Jeff Koones, Metallic Venus, 2010-2012. Mirror-polished stainless steel with transparent color coating and live flowering plants
Jeff Koons is reaching back into art history with his new series “Antiquity,” exploring the goddess of love in huge glossy metallic sculptures such as the turquoise Metallic Venus.
Jeff Koons: The Painter and Sculptor was showing at two venues in Germany’s banking capital (20 June-23September 2012). Sculptures towering over ancient figures in Frankfurt’s Liebieghaus museum, where Koons’s work was interspersed among sculptures from antiquity to the 19th century.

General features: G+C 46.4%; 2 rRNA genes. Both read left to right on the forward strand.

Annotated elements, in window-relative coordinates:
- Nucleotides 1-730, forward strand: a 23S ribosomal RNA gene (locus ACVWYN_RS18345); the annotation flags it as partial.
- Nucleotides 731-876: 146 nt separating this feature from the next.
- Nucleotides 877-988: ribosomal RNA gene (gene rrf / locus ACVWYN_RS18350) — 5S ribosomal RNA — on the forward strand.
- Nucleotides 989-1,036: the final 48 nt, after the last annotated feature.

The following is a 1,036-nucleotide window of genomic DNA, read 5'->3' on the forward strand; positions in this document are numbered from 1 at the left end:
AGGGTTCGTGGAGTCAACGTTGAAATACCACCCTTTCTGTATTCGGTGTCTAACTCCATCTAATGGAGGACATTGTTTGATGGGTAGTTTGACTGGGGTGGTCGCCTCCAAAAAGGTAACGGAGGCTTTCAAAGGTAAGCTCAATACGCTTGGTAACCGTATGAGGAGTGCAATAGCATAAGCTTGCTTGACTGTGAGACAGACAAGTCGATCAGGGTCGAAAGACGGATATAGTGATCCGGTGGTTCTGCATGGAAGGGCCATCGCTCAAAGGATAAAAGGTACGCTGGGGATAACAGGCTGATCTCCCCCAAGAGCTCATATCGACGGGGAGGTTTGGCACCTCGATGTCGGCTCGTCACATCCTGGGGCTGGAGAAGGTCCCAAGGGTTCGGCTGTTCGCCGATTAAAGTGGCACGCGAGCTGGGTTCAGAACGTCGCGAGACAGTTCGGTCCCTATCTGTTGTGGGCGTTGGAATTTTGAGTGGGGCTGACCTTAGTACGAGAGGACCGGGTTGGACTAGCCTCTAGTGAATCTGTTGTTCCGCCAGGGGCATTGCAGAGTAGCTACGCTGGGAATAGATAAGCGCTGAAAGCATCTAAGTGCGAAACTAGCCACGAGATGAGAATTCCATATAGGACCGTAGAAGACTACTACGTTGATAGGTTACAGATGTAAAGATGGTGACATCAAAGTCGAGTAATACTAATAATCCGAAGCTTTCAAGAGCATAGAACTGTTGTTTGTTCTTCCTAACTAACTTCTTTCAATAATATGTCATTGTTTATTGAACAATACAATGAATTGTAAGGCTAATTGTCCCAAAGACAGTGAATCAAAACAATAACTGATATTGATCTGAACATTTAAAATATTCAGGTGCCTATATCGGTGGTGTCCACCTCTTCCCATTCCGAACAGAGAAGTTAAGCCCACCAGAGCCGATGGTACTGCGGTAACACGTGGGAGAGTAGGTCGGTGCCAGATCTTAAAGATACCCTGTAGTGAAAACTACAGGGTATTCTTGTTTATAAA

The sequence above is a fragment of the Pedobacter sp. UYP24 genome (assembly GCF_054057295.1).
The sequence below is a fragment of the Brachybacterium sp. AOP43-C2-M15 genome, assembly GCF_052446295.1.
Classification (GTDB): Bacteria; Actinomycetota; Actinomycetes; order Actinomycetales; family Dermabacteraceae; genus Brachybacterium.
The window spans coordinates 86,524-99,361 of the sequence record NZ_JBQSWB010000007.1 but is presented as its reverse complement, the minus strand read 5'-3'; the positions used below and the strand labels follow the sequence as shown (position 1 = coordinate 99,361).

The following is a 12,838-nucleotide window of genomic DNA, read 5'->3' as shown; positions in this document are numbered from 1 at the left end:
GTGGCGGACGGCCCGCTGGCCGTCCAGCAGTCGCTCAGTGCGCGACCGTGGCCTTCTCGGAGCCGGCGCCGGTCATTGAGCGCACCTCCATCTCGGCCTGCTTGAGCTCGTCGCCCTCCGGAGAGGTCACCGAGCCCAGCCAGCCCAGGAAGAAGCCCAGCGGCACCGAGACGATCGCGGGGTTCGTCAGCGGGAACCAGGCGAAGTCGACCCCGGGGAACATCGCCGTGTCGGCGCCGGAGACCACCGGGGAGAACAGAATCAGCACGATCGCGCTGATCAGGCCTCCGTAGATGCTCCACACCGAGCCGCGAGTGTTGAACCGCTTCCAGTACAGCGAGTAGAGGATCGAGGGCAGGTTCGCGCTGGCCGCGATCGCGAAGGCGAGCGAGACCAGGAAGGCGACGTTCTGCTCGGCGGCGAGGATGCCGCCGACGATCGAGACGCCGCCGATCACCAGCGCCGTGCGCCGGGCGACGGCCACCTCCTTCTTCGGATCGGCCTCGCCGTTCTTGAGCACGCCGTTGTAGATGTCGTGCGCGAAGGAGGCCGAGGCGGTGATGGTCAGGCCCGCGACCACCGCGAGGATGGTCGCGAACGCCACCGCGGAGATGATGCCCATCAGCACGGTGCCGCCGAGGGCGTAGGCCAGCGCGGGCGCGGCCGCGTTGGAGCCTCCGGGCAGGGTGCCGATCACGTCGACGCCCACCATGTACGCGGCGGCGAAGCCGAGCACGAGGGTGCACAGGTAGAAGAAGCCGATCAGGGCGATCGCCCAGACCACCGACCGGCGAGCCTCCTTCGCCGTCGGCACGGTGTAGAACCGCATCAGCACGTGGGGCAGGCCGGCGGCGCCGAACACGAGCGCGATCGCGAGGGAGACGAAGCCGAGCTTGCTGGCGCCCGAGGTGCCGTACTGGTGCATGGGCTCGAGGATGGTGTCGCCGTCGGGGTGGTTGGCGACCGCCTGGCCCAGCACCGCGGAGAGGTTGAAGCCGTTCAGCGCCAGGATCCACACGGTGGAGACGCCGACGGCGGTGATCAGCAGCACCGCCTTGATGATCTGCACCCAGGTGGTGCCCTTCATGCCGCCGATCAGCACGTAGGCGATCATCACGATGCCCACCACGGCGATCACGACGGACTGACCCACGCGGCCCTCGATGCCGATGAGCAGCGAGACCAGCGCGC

Jeff Koons plays with ideas of taste, pleasure, celebrity, and commerce. “I believe in advertisement and media completely,” he says. “My art and my personal life are based in it.” Working with seductive commercial materials (such as the high chromium stainless steel of his “Balloon Dog” sculptures or his vinyl “Inflatables”), shifts of scale, and an elaborate studio system involving many technicians, Koons turns banal objects into high art icons. His paintings and sculptures borrow widely from art-historical techniques and styles; although often seen as ironic or tongue-in-cheek, Koons insists his practice is earnest and optimistic. “I’ve always loved Surrealism and Dada and Pop, so I just follow my interests and focus on them,” he says. “When you do that, things become very metaphysical.” The “Banality” series that brought him fame in the 1980s included pseudo-Baroque sculptures of subjects like Michael Jackson with his pet ape, while his monumental topiaries, like the floral Puppy (1992), reference 17th-century French garden design.